About STAC The STAC Specification
The STAC Specification lives as easily readable markdown pages on github, as the community aspires to keep STAC very approachable. So while this page gives a slightly deeper overview, don't hesitate to dive directly into the spec.
One thing to emphasize is that the specification is designed to be flexible and extensible. So if it seems a bit 'light', that is by design, so that different domains and tools can easily make it their own. The extensions section of the spec, detailed below, is where the community collaborates on more detail about specific data types and new functionality.
Key to the STAC approach is JSON's extensibility. While the spec does provide JSON Schemas for validation (easily usable with online tools like STACLint.com), JSON validation won’t complain if you have extra fields, adding more fields allows you to support a variety of data types and implementations. Flexibility and extensibility are core tenets of STAC.
Fundamental to any STAC, a STAC Item represents an atomic collection of inseparable data and metadata. A STAC Item is a GeoJSON feature and can be easily read by any modern GIS or geospatial library. The STAC Item JSON specification includes additional fields for:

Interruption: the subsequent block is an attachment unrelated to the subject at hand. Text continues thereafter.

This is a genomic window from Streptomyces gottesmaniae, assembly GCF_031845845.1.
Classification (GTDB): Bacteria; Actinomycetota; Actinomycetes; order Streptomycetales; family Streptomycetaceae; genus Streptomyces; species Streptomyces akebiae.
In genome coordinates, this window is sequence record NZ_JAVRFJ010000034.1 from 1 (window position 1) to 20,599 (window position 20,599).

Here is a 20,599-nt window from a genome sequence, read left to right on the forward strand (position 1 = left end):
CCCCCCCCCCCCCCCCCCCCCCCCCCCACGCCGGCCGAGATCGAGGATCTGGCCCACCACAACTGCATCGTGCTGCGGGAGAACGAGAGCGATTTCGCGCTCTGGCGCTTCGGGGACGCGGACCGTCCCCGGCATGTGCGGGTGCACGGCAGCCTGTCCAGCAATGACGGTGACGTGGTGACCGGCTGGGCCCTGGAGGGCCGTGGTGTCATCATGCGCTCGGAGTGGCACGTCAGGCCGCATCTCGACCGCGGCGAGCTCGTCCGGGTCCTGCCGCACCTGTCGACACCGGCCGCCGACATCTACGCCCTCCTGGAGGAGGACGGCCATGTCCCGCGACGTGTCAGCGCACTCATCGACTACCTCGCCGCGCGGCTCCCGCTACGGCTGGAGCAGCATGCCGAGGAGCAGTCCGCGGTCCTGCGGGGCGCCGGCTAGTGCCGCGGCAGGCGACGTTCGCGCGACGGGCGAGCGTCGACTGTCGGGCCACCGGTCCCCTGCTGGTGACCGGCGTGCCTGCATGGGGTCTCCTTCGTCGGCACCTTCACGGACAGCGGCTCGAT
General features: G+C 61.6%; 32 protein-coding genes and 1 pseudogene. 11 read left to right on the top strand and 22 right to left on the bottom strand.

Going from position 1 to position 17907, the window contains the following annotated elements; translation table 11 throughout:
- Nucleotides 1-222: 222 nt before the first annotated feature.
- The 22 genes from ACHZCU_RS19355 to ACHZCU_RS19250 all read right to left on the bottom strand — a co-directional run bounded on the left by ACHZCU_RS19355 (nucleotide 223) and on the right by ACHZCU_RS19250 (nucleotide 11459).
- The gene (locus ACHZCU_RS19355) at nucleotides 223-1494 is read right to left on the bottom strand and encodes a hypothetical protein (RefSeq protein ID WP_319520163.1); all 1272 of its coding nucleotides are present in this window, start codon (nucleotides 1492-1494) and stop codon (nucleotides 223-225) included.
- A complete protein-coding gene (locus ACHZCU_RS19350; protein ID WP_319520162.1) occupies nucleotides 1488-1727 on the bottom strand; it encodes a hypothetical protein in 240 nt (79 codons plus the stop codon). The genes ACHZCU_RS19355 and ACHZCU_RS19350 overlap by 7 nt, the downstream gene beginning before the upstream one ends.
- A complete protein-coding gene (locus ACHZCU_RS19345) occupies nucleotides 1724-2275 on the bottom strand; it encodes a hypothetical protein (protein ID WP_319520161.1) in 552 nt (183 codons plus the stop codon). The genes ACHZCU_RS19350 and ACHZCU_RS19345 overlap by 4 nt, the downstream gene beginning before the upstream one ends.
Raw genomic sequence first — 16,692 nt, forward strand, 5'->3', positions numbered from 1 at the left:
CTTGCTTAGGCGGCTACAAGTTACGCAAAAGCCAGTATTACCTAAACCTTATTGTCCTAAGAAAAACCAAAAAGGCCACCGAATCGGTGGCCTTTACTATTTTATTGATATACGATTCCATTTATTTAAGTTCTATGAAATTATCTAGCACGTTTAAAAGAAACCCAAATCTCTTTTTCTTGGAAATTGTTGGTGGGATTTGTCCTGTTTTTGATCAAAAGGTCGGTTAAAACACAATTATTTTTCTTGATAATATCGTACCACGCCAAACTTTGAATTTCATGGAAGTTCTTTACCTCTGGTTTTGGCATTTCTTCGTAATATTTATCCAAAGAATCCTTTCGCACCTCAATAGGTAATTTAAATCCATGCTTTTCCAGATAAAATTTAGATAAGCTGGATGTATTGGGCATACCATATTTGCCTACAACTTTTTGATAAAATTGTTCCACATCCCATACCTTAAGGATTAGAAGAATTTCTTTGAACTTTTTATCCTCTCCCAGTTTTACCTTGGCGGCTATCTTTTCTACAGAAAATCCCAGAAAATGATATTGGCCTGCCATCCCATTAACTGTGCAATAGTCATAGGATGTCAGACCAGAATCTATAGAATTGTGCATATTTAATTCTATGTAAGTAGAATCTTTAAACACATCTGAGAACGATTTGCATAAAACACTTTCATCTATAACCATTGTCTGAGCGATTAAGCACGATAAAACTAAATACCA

- the time the asset represents
- a thumbnail for quick browsing
- asset links, links to the described data
- relationship links, allowing users to traverse other related STAC Items
A STAC Item can contain additional fields and JSON structures to enable data providers to expose rich metadata and software developers to create intuitive tools.
The STAC Catalog provides a flexible structure to link various STAC Items together to be crawled or browsed. The spec is quite simple, just a JSON that:
- contains a list of STAC Items
- contains a list of child STAC Catalogs - allowing a hierarchical grouping of STAC Items
There are no restrictions on the way catalogs are organized. Most implementations use a set of 'sub-catalogs' (a catalog that is linked to from another catalog) to group the items in some sensible way. It can be easily extended, for example to include additional metadata to further describe its holdings, as the STAC Collection does.
"description": "A simple catalog example",
A STAC Collection provides additional information about a spatio-temporal collection of data. It extends Catalog directly, layering on additional fields to enable description of things like the spatial and temporal extent of the data, the license, keywords, providers, etc. It in turn can easily be extended for additional collection level metadata. It is used standalone by parts of the STAC community, as a lightweight way to describe data holdings.
"description": "A simple collection example",
STAC API The STAC API specification is a bit different from the others. Instead of just specifying JSON and links that could be implemented with no moving parts, it defines a RESTful service interface for search. It dynamically generates a GeoJSON FeatureCollection of STAC Items in response to a user query.